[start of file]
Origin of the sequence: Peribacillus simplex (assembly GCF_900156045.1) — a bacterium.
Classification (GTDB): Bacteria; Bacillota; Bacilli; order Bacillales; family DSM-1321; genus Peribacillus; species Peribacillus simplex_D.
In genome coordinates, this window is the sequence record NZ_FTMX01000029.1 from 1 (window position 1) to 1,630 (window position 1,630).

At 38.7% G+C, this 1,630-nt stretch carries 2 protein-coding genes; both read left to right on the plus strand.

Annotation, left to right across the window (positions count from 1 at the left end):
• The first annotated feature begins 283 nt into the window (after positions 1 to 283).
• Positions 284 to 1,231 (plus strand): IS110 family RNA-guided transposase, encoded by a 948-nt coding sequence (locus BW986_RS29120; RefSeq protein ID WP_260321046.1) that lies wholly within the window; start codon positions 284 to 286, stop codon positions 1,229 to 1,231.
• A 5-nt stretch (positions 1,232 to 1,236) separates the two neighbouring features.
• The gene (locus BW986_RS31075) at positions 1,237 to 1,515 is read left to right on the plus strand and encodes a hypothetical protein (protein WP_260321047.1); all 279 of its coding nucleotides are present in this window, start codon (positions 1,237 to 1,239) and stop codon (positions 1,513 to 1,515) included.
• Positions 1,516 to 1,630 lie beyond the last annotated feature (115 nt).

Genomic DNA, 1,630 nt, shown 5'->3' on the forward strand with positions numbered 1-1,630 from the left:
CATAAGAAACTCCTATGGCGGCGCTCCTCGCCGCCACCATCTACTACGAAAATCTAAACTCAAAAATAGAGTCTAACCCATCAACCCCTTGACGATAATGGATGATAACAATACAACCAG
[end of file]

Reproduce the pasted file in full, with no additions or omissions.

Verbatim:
Origin of the sequence: Peribacillus simplex (assembly GCF_900156045.1) — a bacterium.
Classification (GTDB): Bacteria; Bacillota; Bacilli; order Bacillales; family DSM-1321; genus Peribacillus; species Peribacillus simplex_D.
In genome coordinates, this window is the sequence record NZ_FTMX01000029.1 from 1 (window position 1) to 1,630 (window position 1,630).

At 38.7% G+C, this 1,630-nt stretch carries 2 protein-coding genes; both read left to right on the plus strand.

Annotation, left to right across the window (positions count from 1 at the left end):
• The first annotated feature begins 283 nt into the window (after positions 1 to 283).
• Positions 284 to 1,231 (plus strand): IS110 family RNA-guided transposase, encoded by a 948-nt coding sequence (locus BW986_RS29120; RefSeq protein ID WP_260321046.1) that lies wholly within the window; start codon positions 284 to 286, stop codon positions 1,229 to 1,231.
• A 5-nt stretch (positions 1,232 to 1,236) separates the two neighbouring features.
• The gene (locus BW986_RS31075) at positions 1,237 to 1,515 is read left to right on the plus strand and encodes a hypothetical protein (protein WP_260321047.1); all 279 of its coding nucleotides are present in this window, start codon (positions 1,237 to 1,239) and stop codon (positions 1,513 to 1,515) included.
• Positions 1,516 to 1,630 lie beyond the last annotated feature (115 nt).

Genomic DNA, 1,630 nt, shown 5'->3' on the forward strand with positions numbered 1-1,630 from the left:
CATAAGAAACTCCTATGGCGGCGCTCCTCGCCGCCACCATCTACTACGAAAATCTAAACTCAAAAATAGAGTCTAACCCATCAACCCCTTGACGATAATGGATGATAACAATACAACCAG